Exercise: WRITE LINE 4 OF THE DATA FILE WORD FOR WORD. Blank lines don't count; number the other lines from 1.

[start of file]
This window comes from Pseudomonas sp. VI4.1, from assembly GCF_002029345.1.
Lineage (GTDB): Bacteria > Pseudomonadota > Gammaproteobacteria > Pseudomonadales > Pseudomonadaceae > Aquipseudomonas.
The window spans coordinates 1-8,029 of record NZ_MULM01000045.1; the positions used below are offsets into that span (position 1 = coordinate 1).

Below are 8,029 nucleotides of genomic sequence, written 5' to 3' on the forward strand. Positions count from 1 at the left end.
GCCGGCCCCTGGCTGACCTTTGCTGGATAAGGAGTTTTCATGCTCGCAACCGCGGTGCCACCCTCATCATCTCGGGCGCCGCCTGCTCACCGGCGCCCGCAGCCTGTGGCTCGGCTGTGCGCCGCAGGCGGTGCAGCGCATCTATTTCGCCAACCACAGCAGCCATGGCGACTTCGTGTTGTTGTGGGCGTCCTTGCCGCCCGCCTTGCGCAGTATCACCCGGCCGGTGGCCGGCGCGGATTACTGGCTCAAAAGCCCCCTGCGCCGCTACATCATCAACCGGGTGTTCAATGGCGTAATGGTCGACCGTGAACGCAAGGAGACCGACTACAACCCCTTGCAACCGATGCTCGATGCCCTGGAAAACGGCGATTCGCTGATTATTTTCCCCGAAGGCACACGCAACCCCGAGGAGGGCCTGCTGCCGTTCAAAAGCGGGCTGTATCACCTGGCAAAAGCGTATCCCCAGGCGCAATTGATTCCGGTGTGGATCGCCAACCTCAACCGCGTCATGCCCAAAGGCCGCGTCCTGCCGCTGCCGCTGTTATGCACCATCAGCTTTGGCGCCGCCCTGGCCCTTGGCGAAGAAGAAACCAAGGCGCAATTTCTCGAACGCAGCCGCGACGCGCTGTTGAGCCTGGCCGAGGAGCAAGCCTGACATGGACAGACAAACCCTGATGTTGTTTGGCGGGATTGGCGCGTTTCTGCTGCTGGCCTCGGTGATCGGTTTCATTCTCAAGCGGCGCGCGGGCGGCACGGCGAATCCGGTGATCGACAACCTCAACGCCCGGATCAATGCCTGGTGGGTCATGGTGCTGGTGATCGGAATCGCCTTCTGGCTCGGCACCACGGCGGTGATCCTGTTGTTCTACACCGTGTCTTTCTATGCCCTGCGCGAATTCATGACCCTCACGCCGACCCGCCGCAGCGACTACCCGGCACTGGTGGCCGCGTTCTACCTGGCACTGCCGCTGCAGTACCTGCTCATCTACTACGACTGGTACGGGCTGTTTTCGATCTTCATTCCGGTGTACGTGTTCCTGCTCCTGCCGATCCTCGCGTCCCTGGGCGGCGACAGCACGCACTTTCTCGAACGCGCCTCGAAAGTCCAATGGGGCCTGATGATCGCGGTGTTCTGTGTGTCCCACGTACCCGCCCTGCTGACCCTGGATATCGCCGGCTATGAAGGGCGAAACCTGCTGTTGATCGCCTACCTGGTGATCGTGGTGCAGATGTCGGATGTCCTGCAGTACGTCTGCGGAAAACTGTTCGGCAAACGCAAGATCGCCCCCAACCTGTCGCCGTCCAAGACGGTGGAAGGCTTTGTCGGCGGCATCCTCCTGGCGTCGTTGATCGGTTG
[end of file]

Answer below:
Below are 8,029 nucleotides of genomic sequence, written 5' to 3' on the forward strand. Positions count from 1 at the left end.